QR Codes

Remember when QR Codes were all the rage? They kinda fell by the wayside because they weren’t super easy to use.

You had to install a specialized QR code reader app and then launch the app and point your camera at it when you saw one on a product or a magazine.

Too much trouble.

That is no longer the case since the technology is built into Android and iPhones. And it appears the COVID-19 pandemic may be giving them new life.

The Verge reports that transaction service provider Square is offering QR codes for restaurants to offer contactless ordering.

When using the feature, a restaurant can print a QR code out and leave it on a table. A customer would then scan the QR code, browse a menu, place their order, and pay from their phone. The restaurant would know what table placed the order, and then bring their food out when it’s ready. Square says the system is flexible, so a coffee shop, for example, could have a single QR code in its window that people would scan and then wait for their drink.

Square launches QR codes that let you order from your table at a restaurant

The Verge piece cites a Restaurant Business article that claims:

Nearly a third of consumers said disposable or single-use menus would make them feel safe as restaurants reopen, according to Restaurant Business sister company Technomic. QR codes take that one step further by putting menus on guests’ phone screens.

All of a Sudden, QR Codes are Everywhere

QR Code Awareness

There’s been a massive change in understanding of QR codes from the early adoption days.

According to February 2011 research from agency MGH, awareness of QR codes is high among smartphone owners: 65% have seen a QR code, and about half that number, or one-third overall, had used one.

They were most likely to have seen one on a product, indicating where marketers may get the most mileage out of using barcodes.

A high number of US consumers demonstrated a significant lack of understanding as to what QR codes were or how they work, according to an October 2011 survey from strategic marketing firm Russell Herder. Results from “The QR Question” indicate 72% of consumers say they have seen a QR code, but nearly 30% do not know what it is.

In addition, nearly one in five consumers who regularly use the internet via mobile phone do not know what a QR code is. Read the rest at Marketing Charts.

According to the 2012 Chadwick Martin Bailey survey cited below, just 21% of the respondents said they had heard of QR codes, although 81% recalled seeing one when presented with an image.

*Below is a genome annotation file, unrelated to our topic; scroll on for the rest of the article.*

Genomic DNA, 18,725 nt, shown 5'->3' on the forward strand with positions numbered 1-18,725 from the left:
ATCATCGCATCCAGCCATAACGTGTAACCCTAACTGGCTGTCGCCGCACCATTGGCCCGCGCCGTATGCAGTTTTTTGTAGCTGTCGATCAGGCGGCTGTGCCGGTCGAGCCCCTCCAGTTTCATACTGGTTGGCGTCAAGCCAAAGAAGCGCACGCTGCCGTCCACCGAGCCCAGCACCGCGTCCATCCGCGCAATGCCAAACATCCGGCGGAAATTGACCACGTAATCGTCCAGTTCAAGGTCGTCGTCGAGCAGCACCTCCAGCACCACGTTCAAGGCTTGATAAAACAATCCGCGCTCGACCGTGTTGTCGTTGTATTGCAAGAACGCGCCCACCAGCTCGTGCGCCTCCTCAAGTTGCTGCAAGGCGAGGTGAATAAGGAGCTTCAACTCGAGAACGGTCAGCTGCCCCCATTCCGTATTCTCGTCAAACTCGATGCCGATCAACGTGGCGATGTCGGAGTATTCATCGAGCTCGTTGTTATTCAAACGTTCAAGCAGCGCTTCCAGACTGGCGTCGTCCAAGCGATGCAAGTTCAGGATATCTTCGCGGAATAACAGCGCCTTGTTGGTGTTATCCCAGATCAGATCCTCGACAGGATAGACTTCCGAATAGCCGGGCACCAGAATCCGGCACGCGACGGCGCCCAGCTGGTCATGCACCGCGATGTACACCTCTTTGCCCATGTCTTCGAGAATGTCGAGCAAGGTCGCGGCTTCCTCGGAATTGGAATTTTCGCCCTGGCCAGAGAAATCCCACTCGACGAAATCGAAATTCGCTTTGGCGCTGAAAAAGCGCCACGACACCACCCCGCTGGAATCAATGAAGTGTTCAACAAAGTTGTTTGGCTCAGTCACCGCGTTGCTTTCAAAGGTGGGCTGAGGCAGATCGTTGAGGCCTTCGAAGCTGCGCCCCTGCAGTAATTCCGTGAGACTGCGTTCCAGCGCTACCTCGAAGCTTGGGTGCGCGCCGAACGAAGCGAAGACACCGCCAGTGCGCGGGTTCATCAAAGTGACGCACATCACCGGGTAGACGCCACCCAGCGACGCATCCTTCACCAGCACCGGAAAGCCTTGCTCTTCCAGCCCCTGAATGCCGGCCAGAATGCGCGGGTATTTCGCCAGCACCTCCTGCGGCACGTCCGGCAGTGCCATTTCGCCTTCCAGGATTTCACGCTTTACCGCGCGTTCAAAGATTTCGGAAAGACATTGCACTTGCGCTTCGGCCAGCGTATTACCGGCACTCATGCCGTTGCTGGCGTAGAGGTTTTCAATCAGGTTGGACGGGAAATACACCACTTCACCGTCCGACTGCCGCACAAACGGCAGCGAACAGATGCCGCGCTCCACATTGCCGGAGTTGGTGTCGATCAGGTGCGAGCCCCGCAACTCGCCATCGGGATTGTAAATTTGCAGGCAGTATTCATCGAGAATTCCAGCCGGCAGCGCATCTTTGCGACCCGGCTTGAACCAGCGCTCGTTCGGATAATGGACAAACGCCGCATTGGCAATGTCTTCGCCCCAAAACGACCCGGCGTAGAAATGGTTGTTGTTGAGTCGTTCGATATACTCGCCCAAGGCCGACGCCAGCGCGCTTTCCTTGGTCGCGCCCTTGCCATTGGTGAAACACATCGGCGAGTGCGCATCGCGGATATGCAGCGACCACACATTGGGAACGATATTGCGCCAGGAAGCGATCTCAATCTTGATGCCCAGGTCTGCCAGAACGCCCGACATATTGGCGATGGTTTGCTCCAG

Do People Use Information From QR Code Scans?

Chart: QR Code Information Use

Not according to a 2012 survey by Chadwick Martin Bailey.

57% of consumers who have scanned a QR code say they did nothing with the information, compared to 21% who shared the information with someone and 18% who made a purchase.

Of those who have scanned a QR code, just 41% said that they found the information they received useful, while 42% had mixed feelings and 18% said the information was not useful.

Though the information these people got from a scan proved meh, 70% of them found QR codes easy to scan, compared to just 7% who found them difficult.

QR Code Use Cases

QR Codes Generate 50,000 Likes From Glamor Magazine

Glamour’s September, 2011 issue generated 50,814 Facebook “likes” for its advertisers by including 2-D barcodes incorporating the social network, according to the magazine and SpyderLynk, which created the new Social SnapTags that Glamour used.

Readers are encountering 2-D barcodes in magazines and elsewhere more and more often, but Glamour wanted to see whether codes invoking Facebook would spur more readers to action — and round up Facebook fans in the process.

Glamour ran the program to answer advertisers who were asking how to get more ‘likes,’ said Jenny Bowman, executive creative services director at Glamour, which is published by Conde Nast. “This seemed like a logical solution,” she said. “We loved what SpyderLynk had to offer with a Facebook logo in the circle that was different from other 2-D barcodes.”

The codes were activated by over 100,000 readers, or 4.2% of the issue’s paid circulation as filed with the Audit Bureau of Circulation’s Rapid Report service and 0.8% of the magazine’s average total audience according to GfK MRI’s most recent round of research. Read the rest at AdAge.

Scan For Plant Help At Home Depot

Mike Wehrs, chief executive of Scanbuy, the mobile bar code platform that works with Home Depot, said more than 25 million people in the United States already had the ability to scan with their mobile phones. He expected the number to increase as more people acquire smartphones.

“Mobile bar-code scanning experienced a 1,600 percent increase in traffic last year,” he said.Read the rest at New York Times.

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